6 N Main • Caldwell, KS • 620-845-6424
She was an only child who in her lifetime created 55 descendants.
When she and her soon-to-be husband sat down with the priest for their pre-nuptial meeting, she heard herself described by that priest as the “finest girl in Marshall County.”
She became equal partner in all of her husband’s farming and business ventures.
She was a wonderful pianist, but never had a lesson – playing completely by ear.
She married into a big family and immediately took on the role of historian and genealogist.
When she could no longer do anything else, she prayed continuously.
She was a child of God and eagerly hoped for a future in his Kingdom.
Delores Marie Bramlage was born on September 19, 1926 on a farm near Herkimer, KS in Marshall County, and died January 25, 2021 at the Community Health Center in Wakita, OK, a life that spanned 94 years. Her parents were Ferdinand John and Hilda Marie (Meyer) Bramlage. She grew up on a farm near Frankfort, KS and attended Allison rural school and graduated as salutatorian of the 1944 class of Frankfort High School. Her senior year, Delores and her best friend, Renee Donahy, were recruited to become teachers due to the war-time shortage. They attended Kansas State in Manhattan that summer and earned Emergency Wartime Teaching Credentials. As a result, only weeks short of her 18th birthday, Delores stepped into the classroom as a teacher at Crane School, south of Home, KS. Delores had 8 children the first year and 6 the second year in 5 different grades. She taught Mathematics, Science, English Arts, History, Geography, Penmanship, Spelling and Reading. (She was very committed to her students, and even at age 92 could recall all their names.) The following summer, she went back to Kansas State, eager to learn more. With the war having ended, her teaching career concluded in 1946 and Delores (like her counterpart “Rosie the Riveter”) turned her job over to a returning veteran.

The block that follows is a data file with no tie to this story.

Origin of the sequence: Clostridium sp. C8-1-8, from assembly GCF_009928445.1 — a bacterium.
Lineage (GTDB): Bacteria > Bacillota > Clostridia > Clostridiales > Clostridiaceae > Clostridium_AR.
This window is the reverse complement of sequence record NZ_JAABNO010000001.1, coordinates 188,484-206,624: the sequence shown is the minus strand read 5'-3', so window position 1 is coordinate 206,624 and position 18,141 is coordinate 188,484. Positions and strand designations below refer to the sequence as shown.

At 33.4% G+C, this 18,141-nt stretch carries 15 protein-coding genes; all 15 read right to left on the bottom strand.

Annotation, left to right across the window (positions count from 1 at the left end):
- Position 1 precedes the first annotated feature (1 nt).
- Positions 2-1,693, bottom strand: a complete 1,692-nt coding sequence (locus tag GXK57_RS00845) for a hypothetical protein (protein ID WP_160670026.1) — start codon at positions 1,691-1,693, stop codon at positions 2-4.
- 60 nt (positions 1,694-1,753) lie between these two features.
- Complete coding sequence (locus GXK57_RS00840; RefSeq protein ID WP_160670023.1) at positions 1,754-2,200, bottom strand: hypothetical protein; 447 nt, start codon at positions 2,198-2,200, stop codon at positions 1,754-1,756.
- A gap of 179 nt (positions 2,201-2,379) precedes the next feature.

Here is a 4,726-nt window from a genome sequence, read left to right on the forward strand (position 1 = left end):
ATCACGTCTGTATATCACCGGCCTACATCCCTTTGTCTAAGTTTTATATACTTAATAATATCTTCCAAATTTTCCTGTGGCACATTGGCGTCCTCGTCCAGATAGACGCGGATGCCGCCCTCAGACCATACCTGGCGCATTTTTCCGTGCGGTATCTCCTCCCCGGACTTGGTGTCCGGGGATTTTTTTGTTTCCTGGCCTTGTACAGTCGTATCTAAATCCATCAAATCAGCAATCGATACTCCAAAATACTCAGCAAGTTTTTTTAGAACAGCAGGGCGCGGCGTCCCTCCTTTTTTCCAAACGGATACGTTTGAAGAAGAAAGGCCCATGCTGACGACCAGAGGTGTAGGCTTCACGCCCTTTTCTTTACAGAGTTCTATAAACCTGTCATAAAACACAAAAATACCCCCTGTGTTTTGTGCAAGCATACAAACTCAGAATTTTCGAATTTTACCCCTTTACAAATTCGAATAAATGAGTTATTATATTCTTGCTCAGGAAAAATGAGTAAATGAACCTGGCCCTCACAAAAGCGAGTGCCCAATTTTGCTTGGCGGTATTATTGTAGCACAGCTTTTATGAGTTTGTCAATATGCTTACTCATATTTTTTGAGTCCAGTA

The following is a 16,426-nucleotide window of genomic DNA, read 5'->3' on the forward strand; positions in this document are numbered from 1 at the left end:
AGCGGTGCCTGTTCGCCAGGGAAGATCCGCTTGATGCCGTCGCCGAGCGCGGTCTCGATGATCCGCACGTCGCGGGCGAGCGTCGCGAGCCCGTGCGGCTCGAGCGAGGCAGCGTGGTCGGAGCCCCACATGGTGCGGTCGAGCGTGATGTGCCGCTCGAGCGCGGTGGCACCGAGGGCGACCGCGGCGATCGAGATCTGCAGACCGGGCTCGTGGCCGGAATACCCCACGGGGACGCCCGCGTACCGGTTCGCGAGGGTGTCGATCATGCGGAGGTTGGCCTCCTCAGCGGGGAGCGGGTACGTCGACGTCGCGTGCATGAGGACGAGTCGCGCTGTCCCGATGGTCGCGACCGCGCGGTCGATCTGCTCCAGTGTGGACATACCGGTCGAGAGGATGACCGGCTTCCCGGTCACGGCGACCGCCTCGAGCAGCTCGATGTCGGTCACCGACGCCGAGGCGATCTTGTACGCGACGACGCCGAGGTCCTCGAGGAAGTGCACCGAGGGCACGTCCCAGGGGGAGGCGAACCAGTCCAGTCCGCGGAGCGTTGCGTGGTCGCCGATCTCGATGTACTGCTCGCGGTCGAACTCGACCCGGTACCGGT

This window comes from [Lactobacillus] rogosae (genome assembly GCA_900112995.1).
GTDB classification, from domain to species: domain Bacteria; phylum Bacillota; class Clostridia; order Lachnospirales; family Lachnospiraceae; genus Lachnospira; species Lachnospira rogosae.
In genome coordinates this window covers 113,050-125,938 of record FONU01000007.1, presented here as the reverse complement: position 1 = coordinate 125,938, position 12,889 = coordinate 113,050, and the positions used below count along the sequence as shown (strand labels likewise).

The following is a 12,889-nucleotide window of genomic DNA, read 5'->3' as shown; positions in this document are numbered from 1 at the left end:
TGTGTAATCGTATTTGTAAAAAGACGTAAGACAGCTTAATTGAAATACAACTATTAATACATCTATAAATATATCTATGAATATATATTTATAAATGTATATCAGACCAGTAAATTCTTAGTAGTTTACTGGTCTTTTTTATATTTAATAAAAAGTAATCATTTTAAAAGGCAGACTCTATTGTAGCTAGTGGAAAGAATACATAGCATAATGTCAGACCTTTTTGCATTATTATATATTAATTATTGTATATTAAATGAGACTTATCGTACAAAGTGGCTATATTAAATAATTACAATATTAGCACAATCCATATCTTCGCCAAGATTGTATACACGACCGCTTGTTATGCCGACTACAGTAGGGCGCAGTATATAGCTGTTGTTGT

Delores grew up in a quiet home, but loved her vivacious maiden aunt, Rose Bramlage whose 12-year friendship with Leo Schmitz eventually turned into marriage. In those years, Delores was their frequent companion. At their wedding in May 1942, Delores met Leo’s many younger brothers, including the equally intelligent, dynamic and very out-going, Adelbert. He was soon drafted to serve his country in World War II, but they began a 30-month relationship as wartime pen pals. Adelbert returned from the South Pacific Theatre and was discharged at Fort Leavenworth, KS in January 1946 and rushed to Marshall County eager to start a new life. They were married May 28, 1946 in Frankfort. She was 19 and he was 27. They immediately moved to a farm near Wakita.
As a farm wife and part of a big boisterous group in the Pete and Mary Schmitz family, she continued to thrive. They started a family, and Adelbert often said, “Boy, what a family!” They had ten children over the next 18 years. Besides farming, Adelbert augmented his income with a highly successful career as a salesman. He really found his calling as a salesman for Forney Welding Company, and Delores and the children took over some of Adelbert’s farm duties in those months when the sales incentives for being the National Salesman of the Month, provided free items the family very much desired. This was the case with the new color television in February 1959, which was soon in place in their farmhouse - one of the first in this area and when only a few programs were in color. Delores had a continuous job as the woman behind the paperwork. In 1966, Adelbert shifted his work as a welder salesman to designing and manufacturing Bullmobile stock trailers and horse trailers. This operation first occurred on the farm north of Wakita, and in 1970 was moved to Caldwell, KS through an invitation from Caldwell leaders. They continued to live on the farm until the children had all graduated from Wakita High School.
Her one activity outside the home centered in her strong religious faith as a Catholic and she was active in the Church. In 1947-48, she served as the first president of the St. Ann’s Altar Society in the newly formed parish of St. Mary Assumption in Wakita. When she and Adelbert moved to Caldwell the St. Martin’s Altar Society was her outside outlet. With her family raised, she found time for some computer and writing classes at Cowley Community College, and she continued to do the administrative end of the farm and business activities well into her 80s. But she also had more time to read and sew for fun. She loved to do embroidery and make quilts. She has left behind the legacy of many great sewing projects that will be treasured by her family for generations to come.